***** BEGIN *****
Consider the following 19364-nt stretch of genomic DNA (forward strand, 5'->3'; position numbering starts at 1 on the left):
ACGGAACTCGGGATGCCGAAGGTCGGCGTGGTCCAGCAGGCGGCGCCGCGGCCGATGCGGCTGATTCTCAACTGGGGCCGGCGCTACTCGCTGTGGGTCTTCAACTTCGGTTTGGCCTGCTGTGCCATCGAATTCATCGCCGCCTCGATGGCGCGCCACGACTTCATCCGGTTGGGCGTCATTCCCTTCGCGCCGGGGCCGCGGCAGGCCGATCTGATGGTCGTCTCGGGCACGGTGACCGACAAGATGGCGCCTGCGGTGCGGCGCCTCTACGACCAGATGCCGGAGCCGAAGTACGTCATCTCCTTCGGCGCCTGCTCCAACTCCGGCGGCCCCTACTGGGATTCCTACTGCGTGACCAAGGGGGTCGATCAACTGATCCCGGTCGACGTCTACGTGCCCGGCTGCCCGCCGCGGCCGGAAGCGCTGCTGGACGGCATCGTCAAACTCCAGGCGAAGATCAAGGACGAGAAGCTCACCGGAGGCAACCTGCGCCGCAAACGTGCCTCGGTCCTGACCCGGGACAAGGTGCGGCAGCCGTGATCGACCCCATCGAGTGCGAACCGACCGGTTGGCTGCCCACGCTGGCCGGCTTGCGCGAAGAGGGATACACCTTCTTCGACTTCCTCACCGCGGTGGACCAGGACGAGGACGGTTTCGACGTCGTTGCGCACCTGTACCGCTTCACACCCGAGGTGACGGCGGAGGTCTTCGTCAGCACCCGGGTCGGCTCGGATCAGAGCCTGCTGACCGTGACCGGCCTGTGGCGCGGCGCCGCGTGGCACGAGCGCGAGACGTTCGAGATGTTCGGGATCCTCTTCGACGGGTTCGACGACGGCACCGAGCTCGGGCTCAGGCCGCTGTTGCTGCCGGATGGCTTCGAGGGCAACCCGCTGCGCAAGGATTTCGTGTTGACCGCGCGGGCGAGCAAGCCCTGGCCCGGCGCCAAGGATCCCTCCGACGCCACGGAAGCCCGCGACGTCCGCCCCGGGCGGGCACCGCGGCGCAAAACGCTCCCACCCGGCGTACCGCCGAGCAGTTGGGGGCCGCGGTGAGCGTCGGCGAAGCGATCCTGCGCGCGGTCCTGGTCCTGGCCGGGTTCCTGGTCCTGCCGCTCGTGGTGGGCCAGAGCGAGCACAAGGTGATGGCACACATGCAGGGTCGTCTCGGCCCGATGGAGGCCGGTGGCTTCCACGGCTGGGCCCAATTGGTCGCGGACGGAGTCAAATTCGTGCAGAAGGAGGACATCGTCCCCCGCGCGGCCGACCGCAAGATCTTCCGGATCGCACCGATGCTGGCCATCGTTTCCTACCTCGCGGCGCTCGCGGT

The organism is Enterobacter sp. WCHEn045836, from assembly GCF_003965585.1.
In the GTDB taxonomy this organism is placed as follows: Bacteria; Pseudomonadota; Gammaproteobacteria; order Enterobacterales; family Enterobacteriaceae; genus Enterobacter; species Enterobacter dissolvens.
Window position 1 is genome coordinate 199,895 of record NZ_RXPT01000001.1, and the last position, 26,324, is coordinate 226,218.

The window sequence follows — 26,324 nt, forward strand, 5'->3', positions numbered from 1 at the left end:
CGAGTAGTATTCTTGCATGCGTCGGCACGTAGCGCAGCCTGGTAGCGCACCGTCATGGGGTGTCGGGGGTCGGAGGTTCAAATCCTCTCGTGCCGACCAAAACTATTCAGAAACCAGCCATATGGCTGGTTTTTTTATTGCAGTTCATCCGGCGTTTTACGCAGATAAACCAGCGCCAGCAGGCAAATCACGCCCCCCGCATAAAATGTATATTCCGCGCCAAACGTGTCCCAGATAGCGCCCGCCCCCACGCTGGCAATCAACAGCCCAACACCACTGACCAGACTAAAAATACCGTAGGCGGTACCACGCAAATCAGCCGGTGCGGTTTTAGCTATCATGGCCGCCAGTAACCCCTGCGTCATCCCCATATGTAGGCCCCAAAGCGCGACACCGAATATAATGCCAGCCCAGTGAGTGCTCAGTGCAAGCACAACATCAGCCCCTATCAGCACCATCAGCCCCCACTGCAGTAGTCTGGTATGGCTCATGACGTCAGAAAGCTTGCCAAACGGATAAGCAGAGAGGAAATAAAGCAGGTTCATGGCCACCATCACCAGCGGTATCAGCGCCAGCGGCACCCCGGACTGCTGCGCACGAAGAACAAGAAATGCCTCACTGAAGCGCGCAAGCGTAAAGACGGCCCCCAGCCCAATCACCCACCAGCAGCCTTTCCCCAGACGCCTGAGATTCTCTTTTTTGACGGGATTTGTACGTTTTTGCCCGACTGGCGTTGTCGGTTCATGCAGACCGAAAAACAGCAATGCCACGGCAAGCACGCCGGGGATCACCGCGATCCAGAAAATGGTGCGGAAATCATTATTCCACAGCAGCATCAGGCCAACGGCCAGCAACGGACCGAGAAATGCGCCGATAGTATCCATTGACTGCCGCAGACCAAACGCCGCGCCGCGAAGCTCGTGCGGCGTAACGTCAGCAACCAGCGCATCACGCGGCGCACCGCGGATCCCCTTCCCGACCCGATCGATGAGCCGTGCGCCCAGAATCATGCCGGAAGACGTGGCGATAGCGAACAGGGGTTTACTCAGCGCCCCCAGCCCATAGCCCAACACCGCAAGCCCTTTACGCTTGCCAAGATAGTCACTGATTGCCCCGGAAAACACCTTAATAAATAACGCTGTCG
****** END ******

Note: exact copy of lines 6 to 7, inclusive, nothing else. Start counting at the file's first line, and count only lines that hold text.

The window sequence follows — 26,324 nt, forward strand, 5'->3', positions numbered from 1 at the left end:
CGAGTAGTATTCTTGCATGCGTCGGCACGTAGCGCAGCCTGGTAGCGCACCGTCATGGGGTGTCGGGGGTCGGAGGTTCAAATCCTCTCGTGCCGACCAAAACTATTCAGAAACCAGCCATATGGCTGGTTTTTTTATTGCAGTTCATCCGGCGTTTTACGCAGATAAACCAGCGCCAGCAGGCAAATCACGCCCCCCGCATAAAATGTATATTCCGCGCCAAACGTGTCCCAGATAGCGCCCGCCCCCACGCTGGCAATCAACAGCCCAACACCACTGACCAGACTAAAAATACCGTAGGCGGTACCACGCAAATCAGCCGGTGCGGTTTTAGCTATCATGGCCGCCAGTAACCCCTGCGTCATCCCCATATGTAGGCCCCAAAGCGCGACACCGAATATAATGCCAGCCCAGTGAGTGCTCAGTGCAAGCACAACATCAGCCCCTATCAGCACCATCAGCCCCCACTGCAGTAGTCTGGTATGGCTCATGACGTCAGAAAGCTTGCCAAACGGATAAGCAGAGAGGAAATAAAGCAGGTTCATGGCCACCATCACCAGCGGTATCAGCGCCAGCGGCACCCCGGACTGCTGCGCACGAAGAACAAGAAATGCCTCACTGAAGCGCGCAAGCGTAAAGACGGCCCCCAGCCCAATCACCCACCAGCAGCCTTTCCCCAGACGCCTGAGATTCTCTTTTTTGACGGGATTTGTACGTTTTTGCCCGACTGGCGTTGTCGGTTCATGCAGACCGAAAAACAGCAATGCCACGGCAAGCACGCCGGGGATCACCGCGATCCAGAAAATGGTGCGGAAATCATTATTCCACAGCAGCATCAGGCCAACGGCCAGCAACGGACCGAGAAATGCGCCGATAGTATCCATTGACTGCCGCAGACCAAACGCCGCGCCGCGAAGCTCGTGCGGCGTAACGTCAGCAACCAGCGCATCACGCGGCGCACCGCGGATCCCCTTCCCGACCCGATCGATGAGCCGTGCGCCCAGAATCATGCCGGAAGACGTGGCGATAGCGAACAGGGGTTTACTCAGCGCCCCCAGCCCATAGCCCAACACCGCAAGCCCTTTACGCTTGCCAAGATAGTCACTGATTGCCCCGGAAAACACCTTAATAAATAACGCTGTCG